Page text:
Jazz Coach Jerry Sloan had a talk with Karl Malone on Saturday and Malone had a talk with teammates on Sunday.
The Mailman's wrong delivery is now apparently history.Jazz players and coaches met on Sunday - a customary practice - and during that time Malone explained comments made Friday night in Boston, in which he complained about the team's lack of bench strength.
"I wouldn't call it an apology," said Malone. "It was a togetherness thing. I told them about what I really meant," said Malone.
Among Malone's comments, which he said were due to the frustration of losing four straight games, were that the bench wasn't good and there were some changes needed.
"Whenever you say things in the newspapers, things are said that sell newspapers," said Malone. "Thing is, you can do a trillion nice things that never get written. But when someone has something negative to write, they just want to sell newspapers. It's a shame the way our society is, but hey . . .
"But we talked as a team, and I respect my teammates and they respect me. And when I finish this game, basketball isn't going to mean a heck of a lot. It's how you carried yourself with your teammates. That's why I want to be known as a good person, not necessarily as a great player."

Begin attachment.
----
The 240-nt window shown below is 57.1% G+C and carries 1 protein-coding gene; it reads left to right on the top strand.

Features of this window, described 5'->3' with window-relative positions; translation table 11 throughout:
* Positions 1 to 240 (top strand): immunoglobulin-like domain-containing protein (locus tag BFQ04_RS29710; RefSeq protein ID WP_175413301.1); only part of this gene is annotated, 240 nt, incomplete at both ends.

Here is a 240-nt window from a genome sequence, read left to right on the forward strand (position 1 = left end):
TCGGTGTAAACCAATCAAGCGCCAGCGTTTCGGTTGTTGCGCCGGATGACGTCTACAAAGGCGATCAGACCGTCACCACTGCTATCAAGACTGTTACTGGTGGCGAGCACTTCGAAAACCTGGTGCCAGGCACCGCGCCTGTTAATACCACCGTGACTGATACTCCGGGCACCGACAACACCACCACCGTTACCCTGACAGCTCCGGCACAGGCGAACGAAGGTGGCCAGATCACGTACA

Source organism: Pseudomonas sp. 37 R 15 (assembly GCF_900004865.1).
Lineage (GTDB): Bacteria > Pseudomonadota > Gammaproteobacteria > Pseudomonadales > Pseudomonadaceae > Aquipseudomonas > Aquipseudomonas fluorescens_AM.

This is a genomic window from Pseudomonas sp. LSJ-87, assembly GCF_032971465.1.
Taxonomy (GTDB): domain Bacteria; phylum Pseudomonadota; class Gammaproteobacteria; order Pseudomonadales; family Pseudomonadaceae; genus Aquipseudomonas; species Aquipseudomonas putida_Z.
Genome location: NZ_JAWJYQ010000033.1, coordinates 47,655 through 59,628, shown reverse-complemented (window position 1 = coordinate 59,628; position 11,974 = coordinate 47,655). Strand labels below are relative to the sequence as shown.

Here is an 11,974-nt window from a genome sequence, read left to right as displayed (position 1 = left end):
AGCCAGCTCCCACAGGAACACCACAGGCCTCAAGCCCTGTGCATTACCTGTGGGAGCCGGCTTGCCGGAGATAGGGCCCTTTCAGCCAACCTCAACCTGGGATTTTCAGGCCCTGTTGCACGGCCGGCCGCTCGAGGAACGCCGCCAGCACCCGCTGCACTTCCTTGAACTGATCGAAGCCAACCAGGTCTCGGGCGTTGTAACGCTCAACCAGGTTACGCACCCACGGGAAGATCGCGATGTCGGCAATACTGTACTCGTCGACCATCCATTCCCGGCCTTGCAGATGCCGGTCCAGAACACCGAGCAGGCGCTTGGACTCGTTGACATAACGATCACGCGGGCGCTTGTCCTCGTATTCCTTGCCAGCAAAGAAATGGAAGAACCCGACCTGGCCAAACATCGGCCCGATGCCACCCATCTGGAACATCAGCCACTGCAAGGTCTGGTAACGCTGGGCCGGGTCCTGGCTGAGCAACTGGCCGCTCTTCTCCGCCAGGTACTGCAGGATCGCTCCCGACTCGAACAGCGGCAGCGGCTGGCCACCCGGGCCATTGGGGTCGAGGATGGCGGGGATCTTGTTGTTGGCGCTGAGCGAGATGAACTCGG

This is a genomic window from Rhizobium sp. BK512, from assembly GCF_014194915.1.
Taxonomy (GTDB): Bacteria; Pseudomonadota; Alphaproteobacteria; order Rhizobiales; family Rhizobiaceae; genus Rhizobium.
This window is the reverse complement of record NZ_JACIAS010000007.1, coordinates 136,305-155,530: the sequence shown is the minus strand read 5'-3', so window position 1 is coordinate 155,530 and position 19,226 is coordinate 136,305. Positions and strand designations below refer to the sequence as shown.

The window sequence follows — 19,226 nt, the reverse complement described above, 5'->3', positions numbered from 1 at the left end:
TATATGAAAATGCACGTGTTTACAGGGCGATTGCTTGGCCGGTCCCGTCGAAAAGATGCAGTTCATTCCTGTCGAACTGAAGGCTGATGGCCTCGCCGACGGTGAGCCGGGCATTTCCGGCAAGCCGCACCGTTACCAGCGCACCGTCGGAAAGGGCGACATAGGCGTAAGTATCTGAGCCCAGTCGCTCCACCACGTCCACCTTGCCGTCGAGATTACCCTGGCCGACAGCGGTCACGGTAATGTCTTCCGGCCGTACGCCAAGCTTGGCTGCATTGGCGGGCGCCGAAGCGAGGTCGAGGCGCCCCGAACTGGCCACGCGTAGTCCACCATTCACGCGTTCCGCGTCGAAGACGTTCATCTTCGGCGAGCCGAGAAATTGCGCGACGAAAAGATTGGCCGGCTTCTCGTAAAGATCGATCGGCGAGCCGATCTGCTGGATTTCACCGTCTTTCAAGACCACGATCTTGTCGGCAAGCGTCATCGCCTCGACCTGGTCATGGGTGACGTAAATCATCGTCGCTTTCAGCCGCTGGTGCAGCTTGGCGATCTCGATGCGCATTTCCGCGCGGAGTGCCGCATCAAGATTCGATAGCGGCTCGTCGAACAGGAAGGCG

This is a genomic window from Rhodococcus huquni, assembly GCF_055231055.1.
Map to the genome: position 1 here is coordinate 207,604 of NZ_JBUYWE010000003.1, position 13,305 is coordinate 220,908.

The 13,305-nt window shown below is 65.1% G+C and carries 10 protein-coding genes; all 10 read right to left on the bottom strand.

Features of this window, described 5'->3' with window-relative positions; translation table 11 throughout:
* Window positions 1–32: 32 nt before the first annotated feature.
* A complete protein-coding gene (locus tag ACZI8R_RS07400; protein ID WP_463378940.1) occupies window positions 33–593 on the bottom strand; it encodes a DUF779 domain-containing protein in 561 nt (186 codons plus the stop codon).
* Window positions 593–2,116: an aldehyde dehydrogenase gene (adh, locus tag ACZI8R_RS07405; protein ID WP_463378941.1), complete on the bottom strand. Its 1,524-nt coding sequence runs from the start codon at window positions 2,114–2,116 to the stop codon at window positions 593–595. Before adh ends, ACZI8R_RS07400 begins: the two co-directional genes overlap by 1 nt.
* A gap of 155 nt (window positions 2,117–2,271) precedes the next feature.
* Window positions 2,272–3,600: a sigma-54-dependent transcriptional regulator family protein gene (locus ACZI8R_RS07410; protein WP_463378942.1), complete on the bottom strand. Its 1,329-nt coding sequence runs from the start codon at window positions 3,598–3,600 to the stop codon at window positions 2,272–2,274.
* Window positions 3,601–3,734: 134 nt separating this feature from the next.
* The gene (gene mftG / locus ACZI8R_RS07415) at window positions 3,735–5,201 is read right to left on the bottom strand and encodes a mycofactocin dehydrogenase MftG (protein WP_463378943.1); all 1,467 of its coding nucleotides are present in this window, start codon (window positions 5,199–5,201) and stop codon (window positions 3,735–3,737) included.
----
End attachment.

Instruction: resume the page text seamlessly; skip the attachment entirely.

The Jazz talk came following a Saturday meeting between Malone and Coach Jerry Sloan. Sloan said he has no system to fine players as a reprimand.
"We don't have a fining system," he said. "So I talked to Karl (Saturday), and this morning (Sunday) he talked with his teammates."
Sloan continued, "He was frustrated with himself, too. It was frustrating for everyone involved. Everyone has to step it up a notch."
While Sloan considered the matter over, he said he doesn't want any more such comments.
"Sure, it's going to happen once in awhile, but we can't have it happen with this organization without us dealing with it. It's just not professional to do those things. We're all in this together and it's just not a one-man thing."
Sloan pointed out that losing in streaks is something only veterans such as Darrell Griffith, Mark Eaton and Thurl Bailey have had much experience with. "(Younger players) have got to learn to deal with the good and the bad," continued Sloan. "When things go bad, they've gotta buckle up and strap themselves in a little tighter."